The Holy Spirit has such a prominent role in the book of Acts, some have suggested it should be designated as the “Acts of the Holy Spirit.” Here are all the verses that mention the Holy Spirit of God in the book of Acts. Read their context and make notes on what you learn…
VERSES WHICH ATTRIBUTE INSPIRATION BY THE HOLY SPIRIT TO OLD TESTAMENT WRITERS: 1:16 (David); 4:25 (David); 7:51 (prophets); 28:25 (Isaiah).
VERSES WHICH ATTRIBUTE INSPIRATION BY THE HOLY SPIRIT TO NEW TESTAMENT PREACHERS: 4:8 (Peter); 4:31 (church in Jerusalem); 5:3, 9 (Peter); 6:3, 5 (deacons), 10 (Stephen); 7:55 (Stephen); 8:29, 39 (Philip); 9:17 (Saul/Paul); 10:19 (Peter), 38 (Jesus); 11:24 (Barnabas), 28 (Agabus); 13:9 (Saul/Paul), 52 (Christians); 19:21 (Paul); 21:4 (Christians), 11 (Agabus).
PASSAGES WHICH DESCRIBE THE WORK OF THE SPIRIT:
1:2, 5, 8 – Verse 2 shows that Jesus taught and guided His apostles through the Holy Spirit of God. This sets the apostles on the same level of authority as the prophets in the OT. Verse 8 is Jesus’ promise that the promise of the giving of the Holy Spirit and the power that would come with Him was about to be fulfilled. Subsequently, they would be witnesses of Jesus Christ and His Gospel message.
2:4, 17-18, 33, 38 – Acts 2 is the drawing together and the fulfillment of all the previous passages we have considered, going back to the OT (Isa. 32:15; 44:3; Eze. 36:26-27; 39:29; Joel 2:28-32) that the Holy Spirit would come over Christ’s followers. Here, He comes specifically over the apostles, and as with the prophets in the OT, He gives them the ability to share the message of God, here, even in foreign languages.
After quoting that famous passage from Joel 2, Peter tells the Jewish audience that they know the Spirit has been poured out from heaven because they both “see and hear” the prophesying and the speaking in foreign languages. So it is that if someone were to repent of their sins and be baptized for the forgiveness of sins, then he (or she) would also receive the gift that is the Holy Spirit. That does not mean that everyone who receives the Holy Spirit will have also the ability to prophesy and speak in foreign languages. Those gifts had a specific and limited purpose.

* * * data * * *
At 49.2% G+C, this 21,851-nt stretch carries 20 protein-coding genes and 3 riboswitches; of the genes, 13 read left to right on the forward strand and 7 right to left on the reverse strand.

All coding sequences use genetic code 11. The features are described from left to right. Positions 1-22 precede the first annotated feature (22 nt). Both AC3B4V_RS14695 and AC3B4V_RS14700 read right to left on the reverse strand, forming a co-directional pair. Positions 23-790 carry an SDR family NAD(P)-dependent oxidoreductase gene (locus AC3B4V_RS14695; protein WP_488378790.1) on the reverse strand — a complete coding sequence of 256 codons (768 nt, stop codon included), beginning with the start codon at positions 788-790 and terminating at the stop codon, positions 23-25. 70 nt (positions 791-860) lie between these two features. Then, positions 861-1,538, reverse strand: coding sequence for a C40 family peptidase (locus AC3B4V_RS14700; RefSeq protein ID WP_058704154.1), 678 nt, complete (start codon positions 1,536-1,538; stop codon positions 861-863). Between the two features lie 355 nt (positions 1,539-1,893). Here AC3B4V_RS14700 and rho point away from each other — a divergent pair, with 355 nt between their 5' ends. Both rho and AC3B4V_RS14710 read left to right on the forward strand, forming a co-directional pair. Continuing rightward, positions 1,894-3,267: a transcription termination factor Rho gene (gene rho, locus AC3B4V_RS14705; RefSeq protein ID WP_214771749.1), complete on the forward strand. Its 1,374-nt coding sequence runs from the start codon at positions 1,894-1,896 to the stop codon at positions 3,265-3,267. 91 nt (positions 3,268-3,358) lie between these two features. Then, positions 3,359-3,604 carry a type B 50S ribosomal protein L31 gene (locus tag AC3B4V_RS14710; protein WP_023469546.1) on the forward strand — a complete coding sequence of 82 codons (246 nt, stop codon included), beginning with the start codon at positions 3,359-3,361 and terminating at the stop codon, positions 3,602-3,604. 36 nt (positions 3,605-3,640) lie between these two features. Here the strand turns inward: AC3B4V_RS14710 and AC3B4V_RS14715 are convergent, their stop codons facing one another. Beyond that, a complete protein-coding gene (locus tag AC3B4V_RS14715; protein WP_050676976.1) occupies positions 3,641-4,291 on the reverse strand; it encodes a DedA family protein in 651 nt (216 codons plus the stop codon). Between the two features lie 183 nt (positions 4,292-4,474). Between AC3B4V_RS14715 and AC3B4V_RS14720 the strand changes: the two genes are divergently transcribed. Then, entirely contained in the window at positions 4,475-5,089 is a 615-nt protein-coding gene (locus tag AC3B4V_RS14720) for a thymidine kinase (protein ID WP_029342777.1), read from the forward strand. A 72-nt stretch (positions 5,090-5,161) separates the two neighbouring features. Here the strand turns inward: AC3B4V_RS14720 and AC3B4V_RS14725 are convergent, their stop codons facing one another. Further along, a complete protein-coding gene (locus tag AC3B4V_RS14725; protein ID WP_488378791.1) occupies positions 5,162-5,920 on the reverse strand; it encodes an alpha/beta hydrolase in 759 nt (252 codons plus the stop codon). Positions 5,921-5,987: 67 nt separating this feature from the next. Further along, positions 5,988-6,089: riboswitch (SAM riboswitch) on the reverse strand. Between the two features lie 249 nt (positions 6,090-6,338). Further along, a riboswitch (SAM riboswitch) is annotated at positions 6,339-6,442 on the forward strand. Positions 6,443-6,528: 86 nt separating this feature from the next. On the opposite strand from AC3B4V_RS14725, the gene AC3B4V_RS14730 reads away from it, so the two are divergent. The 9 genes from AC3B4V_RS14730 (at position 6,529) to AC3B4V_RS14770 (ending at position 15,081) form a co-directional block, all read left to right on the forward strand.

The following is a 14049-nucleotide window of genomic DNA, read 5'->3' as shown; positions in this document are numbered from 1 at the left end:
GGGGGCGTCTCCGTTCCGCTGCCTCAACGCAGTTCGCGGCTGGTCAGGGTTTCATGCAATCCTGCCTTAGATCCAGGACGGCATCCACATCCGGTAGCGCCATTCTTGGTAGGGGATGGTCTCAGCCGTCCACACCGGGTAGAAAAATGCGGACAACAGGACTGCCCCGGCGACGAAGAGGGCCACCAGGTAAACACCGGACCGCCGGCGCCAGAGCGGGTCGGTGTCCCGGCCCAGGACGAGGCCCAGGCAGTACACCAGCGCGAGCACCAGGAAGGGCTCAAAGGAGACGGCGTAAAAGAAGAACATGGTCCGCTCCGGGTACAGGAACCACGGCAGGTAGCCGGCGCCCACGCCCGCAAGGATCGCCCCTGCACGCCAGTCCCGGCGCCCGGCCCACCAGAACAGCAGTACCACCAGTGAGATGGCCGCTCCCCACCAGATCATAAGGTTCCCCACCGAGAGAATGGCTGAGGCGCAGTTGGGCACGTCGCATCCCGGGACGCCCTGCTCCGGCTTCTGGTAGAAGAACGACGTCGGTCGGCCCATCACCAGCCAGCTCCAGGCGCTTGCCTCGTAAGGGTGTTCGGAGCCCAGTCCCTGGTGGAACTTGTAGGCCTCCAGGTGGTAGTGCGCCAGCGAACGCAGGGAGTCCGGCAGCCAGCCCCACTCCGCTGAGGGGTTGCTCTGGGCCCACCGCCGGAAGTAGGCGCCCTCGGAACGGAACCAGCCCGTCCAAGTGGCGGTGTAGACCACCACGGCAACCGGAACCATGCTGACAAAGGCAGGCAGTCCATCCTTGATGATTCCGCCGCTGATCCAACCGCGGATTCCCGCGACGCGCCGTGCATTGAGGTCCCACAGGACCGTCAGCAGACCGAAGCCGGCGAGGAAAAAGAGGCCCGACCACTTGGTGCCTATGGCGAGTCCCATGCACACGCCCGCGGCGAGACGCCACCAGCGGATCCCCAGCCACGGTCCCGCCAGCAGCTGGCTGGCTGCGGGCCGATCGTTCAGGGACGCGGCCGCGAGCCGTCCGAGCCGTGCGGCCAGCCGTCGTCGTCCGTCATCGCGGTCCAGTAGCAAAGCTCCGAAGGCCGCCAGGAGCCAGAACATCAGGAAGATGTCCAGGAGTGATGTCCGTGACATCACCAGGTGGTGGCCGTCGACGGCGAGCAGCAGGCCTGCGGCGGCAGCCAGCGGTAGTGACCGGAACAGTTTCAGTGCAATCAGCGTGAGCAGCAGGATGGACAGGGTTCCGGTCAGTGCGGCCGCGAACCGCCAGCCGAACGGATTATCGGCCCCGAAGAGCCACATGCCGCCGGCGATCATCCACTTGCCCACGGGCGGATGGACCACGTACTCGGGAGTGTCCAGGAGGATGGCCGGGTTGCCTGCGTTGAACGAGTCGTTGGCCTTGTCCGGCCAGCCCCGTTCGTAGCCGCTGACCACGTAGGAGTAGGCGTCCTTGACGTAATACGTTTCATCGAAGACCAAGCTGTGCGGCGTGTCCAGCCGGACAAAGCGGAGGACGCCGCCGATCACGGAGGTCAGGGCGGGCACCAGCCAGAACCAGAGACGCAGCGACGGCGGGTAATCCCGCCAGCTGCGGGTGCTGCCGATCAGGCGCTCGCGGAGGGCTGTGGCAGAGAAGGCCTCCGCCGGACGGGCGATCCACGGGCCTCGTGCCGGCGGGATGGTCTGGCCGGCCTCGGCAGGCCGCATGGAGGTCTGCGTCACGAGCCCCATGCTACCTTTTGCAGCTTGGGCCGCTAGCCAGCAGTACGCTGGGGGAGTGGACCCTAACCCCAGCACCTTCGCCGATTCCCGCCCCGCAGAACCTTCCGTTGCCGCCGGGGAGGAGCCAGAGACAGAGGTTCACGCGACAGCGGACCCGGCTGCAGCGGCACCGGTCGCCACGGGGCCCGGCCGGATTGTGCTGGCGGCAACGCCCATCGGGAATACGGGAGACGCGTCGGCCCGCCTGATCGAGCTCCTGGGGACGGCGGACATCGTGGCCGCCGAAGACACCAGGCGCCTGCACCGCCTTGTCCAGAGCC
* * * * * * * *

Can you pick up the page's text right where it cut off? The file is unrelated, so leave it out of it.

5:32 – Peter and John have been arrested and brought before the Sanhedrin, who had warned them not to preach the Gospel. Peter is the speaker and he makes six points (vss 29-32). The final point being that the Holy Spirit was bearing witness through the Words of the apostles and others who had the miraculous gift of prophesying among those early Christians. Yet, he also says that the Holy Spirit is given to “all who obey God.”
8:15, 17-19 – Philip, the deacon from Jerusalem who was full of the Holy Spirit, could perform miracles and signs so that the Samaritans would believe his message (vs 13). But, it is evident that he could not, in turn, give that same miraculous ability to others. The text is clear in verses 15, 17, and 18 that it was through the laying on of the apostles’ hands that miraculous abilities were given. Simon wanted that same ability but Peter corrected him, saying that such a decision could only be made by the Holy Spirit Himself, a point we will see when we study 1 Corinthians 12.
Next week, we’ll consider the rest of the passages in Acts that deal with the Holy Spirit.